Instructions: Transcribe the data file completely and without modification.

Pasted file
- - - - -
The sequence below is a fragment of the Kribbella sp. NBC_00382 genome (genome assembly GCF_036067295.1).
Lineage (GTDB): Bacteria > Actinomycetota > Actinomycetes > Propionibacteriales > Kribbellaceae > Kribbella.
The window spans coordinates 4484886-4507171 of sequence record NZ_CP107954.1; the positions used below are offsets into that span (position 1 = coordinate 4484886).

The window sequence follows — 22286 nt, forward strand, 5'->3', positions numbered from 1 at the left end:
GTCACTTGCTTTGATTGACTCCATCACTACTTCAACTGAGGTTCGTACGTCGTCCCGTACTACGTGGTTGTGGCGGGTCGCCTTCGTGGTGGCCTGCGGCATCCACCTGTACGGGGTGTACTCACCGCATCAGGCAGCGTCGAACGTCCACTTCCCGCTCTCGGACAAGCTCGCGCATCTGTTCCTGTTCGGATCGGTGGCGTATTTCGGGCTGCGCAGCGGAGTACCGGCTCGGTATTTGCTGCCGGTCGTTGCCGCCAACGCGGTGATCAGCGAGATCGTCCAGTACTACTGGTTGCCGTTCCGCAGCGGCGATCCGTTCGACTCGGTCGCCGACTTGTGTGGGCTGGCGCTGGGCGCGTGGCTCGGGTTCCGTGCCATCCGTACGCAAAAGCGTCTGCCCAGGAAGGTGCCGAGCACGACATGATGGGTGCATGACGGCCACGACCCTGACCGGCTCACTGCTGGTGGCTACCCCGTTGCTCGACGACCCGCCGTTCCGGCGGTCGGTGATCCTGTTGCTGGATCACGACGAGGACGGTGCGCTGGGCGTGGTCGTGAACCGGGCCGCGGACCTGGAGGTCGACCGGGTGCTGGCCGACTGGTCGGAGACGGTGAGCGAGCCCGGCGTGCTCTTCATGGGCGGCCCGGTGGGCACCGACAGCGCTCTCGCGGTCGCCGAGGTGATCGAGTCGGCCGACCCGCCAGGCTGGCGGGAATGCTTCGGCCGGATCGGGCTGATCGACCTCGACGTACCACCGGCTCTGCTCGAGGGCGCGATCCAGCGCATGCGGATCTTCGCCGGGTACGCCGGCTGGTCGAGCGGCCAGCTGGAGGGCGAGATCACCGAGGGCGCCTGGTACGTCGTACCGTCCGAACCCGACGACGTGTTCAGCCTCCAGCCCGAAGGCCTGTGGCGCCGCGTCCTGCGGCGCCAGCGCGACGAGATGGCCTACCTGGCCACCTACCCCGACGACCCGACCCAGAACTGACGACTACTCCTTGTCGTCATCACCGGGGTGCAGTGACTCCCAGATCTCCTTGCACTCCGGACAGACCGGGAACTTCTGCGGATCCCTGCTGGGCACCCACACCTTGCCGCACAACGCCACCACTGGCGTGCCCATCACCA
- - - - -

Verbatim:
The sequence below is a fragment of the Kribbella sp. NBC_00382 genome (genome assembly GCF_036067295.1).
Lineage (GTDB): Bacteria > Actinomycetota > Actinomycetes > Propionibacteriales > Kribbellaceae > Kribbella.
The window spans coordinates 4484886-4507171 of sequence record NZ_CP107954.1; the positions used below are offsets into that span (position 1 = coordinate 4484886).

The window sequence follows — 22286 nt, forward strand, 5'->3', positions numbered from 1 at the left end:
GTCACTTGCTTTGATTGACTCCATCACTACTTCAACTGAGGTTCGTACGTCGTCCCGTACTACGTGGTTGTGGCGGGTCGCCTTCGTGGTGGCCTGCGGCATCCACCTGTACGGGGTGTACTCACCGCATCAGGCAGCGTCGAACGTCCACTTCCCGCTCTCGGACAAGCTCGCGCATCTGTTCCTGTTCGGATCGGTGGCGTATTTCGGGCTGCGCAGCGGAGTACCGGCTCGGTATTTGCTGCCGGTCGTTGCCGCCAACGCGGTGATCAGCGAGATCGTCCAGTACTACTGGTTGCCGTTCCGCAGCGGCGATCCGTTCGACTCGGTCGCCGACTTGTGTGGGCTGGCGCTGGGCGCGTGGCTCGGGTTCCGTGCCATCCGTACGCAAAAGCGTCTGCCCAGGAAGGTGCCGAGCACGACATGATGGGTGCATGACGGCCACGACCCTGACCGGCTCACTGCTGGTGGCTACCCCGTTGCTCGACGACCCGCCGTTCCGGCGGTCGGTGATCCTGTTGCTGGATCACGACGAGGACGGTGCGCTGGGCGTGGTCGTGAACCGGGCCGCGGACCTGGAGGTCGACCGGGTGCTGGCCGACTGGTCGGAGACGGTGAGCGAGCCCGGCGTGCTCTTCATGGGCGGCCCGGTGGGCACCGACAGCGCTCTCGCGGTCGCCGAGGTGATCGAGTCGGCCGACCCGCCAGGCTGGCGGGAATGCTTCGGCCGGATCGGGCTGATCGACCTCGACGTACCACCGGCTCTGCTCGAGGGCGCGATCCAGCGCATGCGGATCTTCGCCGGGTACGCCGGCTGGTCGAGCGGCCAGCTGGAGGGCGAGATCACCGAGGGCGCCTGGTACGTCGTACCGTCCGAACCCGACGACGTGTTCAGCCTCCAGCCCGAAGGCCTGTGGCGCCGCGTCCTGCGGCGCCAGCGCGACGAGATGGCCTACCTGGCCACCTACCCCGACGACCCGACCCAGAACTGACGACTACTCCTTGTCGTCATCACCGGGGTGCAGTGACTCCCAGATCTCCTTGCACTCCGGACAGACCGGGAACTTCTGCGGATCCCTGCTGGGCACCCACACCTTGCCGCACAACGCCACCACTGGCGTGCCCATCACCA